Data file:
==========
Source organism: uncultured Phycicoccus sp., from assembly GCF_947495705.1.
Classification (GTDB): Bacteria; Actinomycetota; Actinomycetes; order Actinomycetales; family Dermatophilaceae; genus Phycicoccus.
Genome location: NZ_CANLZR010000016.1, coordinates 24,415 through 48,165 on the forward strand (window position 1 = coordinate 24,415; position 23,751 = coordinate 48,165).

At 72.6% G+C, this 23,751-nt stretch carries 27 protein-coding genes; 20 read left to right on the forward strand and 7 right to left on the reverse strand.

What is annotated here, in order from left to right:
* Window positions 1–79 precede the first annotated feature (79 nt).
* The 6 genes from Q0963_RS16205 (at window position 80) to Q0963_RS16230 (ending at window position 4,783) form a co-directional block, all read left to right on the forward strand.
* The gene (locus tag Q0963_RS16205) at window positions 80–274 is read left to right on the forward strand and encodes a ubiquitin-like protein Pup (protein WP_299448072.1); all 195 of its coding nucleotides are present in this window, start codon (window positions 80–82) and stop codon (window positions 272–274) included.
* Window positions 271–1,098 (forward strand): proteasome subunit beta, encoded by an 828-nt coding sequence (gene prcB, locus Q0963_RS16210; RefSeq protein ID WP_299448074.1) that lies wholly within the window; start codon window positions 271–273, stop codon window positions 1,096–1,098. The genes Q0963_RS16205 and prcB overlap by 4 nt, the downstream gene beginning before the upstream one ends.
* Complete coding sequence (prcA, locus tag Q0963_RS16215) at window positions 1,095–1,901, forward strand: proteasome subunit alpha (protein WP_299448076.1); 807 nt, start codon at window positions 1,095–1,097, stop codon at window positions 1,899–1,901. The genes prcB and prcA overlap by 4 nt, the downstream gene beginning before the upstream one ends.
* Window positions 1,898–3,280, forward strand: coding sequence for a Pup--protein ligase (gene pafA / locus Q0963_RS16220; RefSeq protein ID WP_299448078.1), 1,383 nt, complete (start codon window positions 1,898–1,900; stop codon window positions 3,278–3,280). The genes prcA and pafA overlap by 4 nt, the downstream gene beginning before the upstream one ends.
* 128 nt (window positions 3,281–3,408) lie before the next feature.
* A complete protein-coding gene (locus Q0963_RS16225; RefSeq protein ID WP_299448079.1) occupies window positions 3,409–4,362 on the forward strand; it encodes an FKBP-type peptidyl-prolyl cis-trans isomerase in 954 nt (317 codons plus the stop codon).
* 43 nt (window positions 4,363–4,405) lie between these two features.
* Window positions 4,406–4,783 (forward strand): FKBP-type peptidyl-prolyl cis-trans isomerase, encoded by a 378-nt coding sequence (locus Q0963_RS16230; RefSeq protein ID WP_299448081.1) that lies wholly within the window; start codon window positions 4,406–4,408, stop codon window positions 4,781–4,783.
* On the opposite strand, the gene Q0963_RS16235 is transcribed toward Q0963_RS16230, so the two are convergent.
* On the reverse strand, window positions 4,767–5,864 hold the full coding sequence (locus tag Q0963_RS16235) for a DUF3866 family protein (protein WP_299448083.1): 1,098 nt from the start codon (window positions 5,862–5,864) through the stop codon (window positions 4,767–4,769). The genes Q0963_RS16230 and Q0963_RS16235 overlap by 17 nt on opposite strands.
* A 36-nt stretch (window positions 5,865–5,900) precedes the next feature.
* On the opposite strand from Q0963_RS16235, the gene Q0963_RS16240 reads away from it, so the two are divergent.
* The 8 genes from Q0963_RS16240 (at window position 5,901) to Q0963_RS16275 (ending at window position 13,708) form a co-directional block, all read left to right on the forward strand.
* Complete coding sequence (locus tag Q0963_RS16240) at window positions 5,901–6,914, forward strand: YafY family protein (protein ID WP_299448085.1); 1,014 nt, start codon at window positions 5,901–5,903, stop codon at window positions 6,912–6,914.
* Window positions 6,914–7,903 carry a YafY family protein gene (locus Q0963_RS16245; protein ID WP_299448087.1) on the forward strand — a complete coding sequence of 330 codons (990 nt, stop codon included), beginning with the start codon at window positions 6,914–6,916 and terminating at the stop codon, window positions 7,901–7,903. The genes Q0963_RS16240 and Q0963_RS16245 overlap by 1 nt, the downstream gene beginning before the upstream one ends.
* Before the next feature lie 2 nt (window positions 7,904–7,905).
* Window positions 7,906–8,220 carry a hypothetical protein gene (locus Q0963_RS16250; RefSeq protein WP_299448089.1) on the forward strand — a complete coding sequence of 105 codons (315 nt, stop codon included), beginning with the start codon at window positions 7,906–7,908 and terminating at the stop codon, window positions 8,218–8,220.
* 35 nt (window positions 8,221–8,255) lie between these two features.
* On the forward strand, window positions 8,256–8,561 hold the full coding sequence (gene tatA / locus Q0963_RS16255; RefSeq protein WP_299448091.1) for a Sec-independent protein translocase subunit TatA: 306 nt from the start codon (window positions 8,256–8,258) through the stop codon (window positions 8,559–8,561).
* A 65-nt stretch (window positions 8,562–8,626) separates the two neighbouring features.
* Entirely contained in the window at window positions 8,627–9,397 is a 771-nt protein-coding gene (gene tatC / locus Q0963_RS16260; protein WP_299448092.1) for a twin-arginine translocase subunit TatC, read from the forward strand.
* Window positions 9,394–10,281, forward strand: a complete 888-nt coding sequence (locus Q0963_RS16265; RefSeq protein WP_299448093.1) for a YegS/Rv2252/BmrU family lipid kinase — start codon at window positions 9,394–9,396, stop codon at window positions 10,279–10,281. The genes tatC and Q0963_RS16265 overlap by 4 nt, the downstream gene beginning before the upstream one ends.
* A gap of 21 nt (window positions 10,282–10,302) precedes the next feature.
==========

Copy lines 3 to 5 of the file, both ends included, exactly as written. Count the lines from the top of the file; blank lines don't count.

Genome location: NZ_CANLZR010000016.1, coordinates 24,415 through 48,165 on the forward strand (window position 1 = coordinate 24,415; position 23,751 = coordinate 48,165).

At 72.6% G+C, this 23,751-nt stretch carries 27 protein-coding genes; 20 read left to right on the forward strand and 7 right to left on the reverse strand.

What is annotated here, in order from left to right: